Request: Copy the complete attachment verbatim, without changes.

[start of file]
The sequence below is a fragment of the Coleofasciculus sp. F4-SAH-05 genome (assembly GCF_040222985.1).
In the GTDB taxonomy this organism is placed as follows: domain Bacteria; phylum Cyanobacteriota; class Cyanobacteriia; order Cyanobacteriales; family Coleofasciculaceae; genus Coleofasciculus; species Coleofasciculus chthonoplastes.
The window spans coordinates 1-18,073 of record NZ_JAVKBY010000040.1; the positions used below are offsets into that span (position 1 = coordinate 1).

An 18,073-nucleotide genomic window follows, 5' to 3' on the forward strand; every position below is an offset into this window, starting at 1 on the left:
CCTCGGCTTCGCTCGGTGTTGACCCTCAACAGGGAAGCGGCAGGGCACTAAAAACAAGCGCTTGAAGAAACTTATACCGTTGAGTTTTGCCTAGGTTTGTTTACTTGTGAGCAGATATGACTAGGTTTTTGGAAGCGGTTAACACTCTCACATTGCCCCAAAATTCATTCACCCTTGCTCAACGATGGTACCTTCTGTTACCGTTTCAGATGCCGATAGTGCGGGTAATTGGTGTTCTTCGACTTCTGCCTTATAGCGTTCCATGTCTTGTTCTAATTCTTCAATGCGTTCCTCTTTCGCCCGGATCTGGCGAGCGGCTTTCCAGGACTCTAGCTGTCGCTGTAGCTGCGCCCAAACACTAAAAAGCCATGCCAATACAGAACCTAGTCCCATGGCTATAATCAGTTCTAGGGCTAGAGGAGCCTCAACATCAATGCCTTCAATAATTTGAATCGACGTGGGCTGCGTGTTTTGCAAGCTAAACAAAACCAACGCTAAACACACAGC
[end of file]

The sequence below is a fragment of the Coleofasciculus sp. F4-SAH-05 genome (assembly GCF_040222985.1).
In the GTDB taxonomy this organism is placed as follows: domain Bacteria; phylum Cyanobacteriota; class Cyanobacteriia; order Cyanobacteriales; family Coleofasciculaceae; genus Coleofasciculus; species Coleofasciculus chthonoplastes.
The window spans coordinates 1-18,073 of record NZ_JAVKBY010000040.1; the positions used below are offsets into that span (position 1 = coordinate 1).

An 18,073-nucleotide genomic window follows, 5' to 3' on the forward strand; every position below is an offset into this window, starting at 1 on the left:
CCTCGGCTTCGCTCGGTGTTGACCCTCAACAGGGAAGCGGCAGGGCACTAAAAACAAGCGCTTGAAGAAACTTATACCGTTGAGTTTTGCCTAGGTTTGTTTACTTGTGAGCAGATATGACTAGGTTTTTGGAAGCGGTTAACACTCTCACATTGCCCCAAAATTCATTCACCCTTGCTCAACGATGGTACCTTCTGTTACCGTTTCAGATGCCGATAGTGCGGGTAATTGGTGTTCTTCGACTTCTGCCTTATAGCGTTCCATGTCTTGTTCTAATTCTTCAATGCGTTCCTCTTTCGCCCGGATCTGGCGAGCGGCTTTCCAGGACTCTAGCTGTCGCTGTAGCTGCGCCCAAACACTAAAAAGCCATGCCAATACAGAACCTAGTCCCATGGCTATAATCAGTTCTAGGGCTAGAGGAGCCTCAACATCAATGCCTTCAATAATTTGAATCGACGTGGGCTGCGTGTTTTGCAAGCTAAACAAAACCAACGCTAAACACACAGC